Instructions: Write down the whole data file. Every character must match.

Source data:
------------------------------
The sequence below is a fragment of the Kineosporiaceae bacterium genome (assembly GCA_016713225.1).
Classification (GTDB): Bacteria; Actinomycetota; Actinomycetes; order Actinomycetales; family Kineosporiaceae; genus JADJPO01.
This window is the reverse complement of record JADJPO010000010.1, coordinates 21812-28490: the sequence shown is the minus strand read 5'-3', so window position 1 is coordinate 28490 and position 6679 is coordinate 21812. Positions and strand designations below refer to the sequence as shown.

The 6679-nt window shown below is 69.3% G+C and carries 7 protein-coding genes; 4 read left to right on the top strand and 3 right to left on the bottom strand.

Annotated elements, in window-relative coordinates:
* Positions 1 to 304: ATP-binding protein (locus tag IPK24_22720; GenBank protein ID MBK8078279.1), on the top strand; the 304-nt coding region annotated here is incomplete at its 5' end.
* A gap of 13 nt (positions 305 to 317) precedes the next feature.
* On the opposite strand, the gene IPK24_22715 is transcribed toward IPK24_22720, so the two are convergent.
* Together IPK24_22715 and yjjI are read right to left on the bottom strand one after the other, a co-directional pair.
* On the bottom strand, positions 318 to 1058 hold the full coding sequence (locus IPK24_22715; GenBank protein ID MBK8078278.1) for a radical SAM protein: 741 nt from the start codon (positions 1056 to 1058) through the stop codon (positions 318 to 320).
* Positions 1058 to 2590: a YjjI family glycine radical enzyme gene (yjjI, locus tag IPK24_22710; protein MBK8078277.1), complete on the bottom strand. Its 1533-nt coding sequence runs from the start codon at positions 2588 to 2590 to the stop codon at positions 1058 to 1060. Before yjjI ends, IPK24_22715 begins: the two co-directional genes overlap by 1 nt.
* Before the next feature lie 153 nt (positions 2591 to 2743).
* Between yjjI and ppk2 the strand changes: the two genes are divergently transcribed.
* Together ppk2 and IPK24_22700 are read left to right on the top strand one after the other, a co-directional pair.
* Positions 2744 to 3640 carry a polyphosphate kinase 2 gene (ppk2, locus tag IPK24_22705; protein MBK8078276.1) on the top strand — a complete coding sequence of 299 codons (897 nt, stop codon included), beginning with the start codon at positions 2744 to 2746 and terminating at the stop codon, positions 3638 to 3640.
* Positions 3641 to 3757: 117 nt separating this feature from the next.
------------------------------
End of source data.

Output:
The sequence below is a fragment of the Kineosporiaceae bacterium genome (assembly GCA_016713225.1).
Classification (GTDB): Bacteria; Actinomycetota; Actinomycetes; order Actinomycetales; family Kineosporiaceae; genus JADJPO01.
This window is the reverse complement of record JADJPO010000010.1, coordinates 21812-28490: the sequence shown is the minus strand read 5'-3', so window position 1 is coordinate 28490 and position 6679 is coordinate 21812. Positions and strand designations below refer to the sequence as shown.

The 6679-nt window shown below is 69.3% G+C and carries 7 protein-coding genes; 4 read left to right on the top strand and 3 right to left on the bottom strand.

Annotated elements, in window-relative coordinates:
* Positions 1 to 304: ATP-binding protein (locus tag IPK24_22720; GenBank protein ID MBK8078279.1), on the top strand; the 304-nt coding region annotated here is incomplete at its 5' end.
* A gap of 13 nt (positions 305 to 317) precedes the next feature.
* On the opposite strand, the gene IPK24_22715 is transcribed toward IPK24_22720, so the two are convergent.
* Together IPK24_22715 and yjjI are read right to left on the bottom strand one after the other, a co-directional pair.
* On the bottom strand, positions 318 to 1058 hold the full coding sequence (locus IPK24_22715; GenBank protein ID MBK8078278.1) for a radical SAM protein: 741 nt from the start codon (positions 1056 to 1058) through the stop codon (positions 318 to 320).
* Positions 1058 to 2590: a YjjI family glycine radical enzyme gene (yjjI, locus tag IPK24_22710; protein MBK8078277.1), complete on the bottom strand. Its 1533-nt coding sequence runs from the start codon at positions 2588 to 2590 to the stop codon at positions 1058 to 1060. Before yjjI ends, IPK24_22715 begins: the two co-directional genes overlap by 1 nt.
* Before the next feature lie 153 nt (positions 2591 to 2743).
* Between yjjI and ppk2 the strand changes: the two genes are divergently transcribed.
* Together ppk2 and IPK24_22700 are read left to right on the top strand one after the other, a co-directional pair.
* Positions 2744 to 3640 carry a polyphosphate kinase 2 gene (ppk2, locus tag IPK24_22705; protein MBK8078276.1) on the top strand — a complete coding sequence of 299 codons (897 nt, stop codon included), beginning with the start codon at positions 2744 to 2746 and terminating at the stop codon, positions 3638 to 3640.
* Positions 3641 to 3757: 117 nt separating this feature from the next.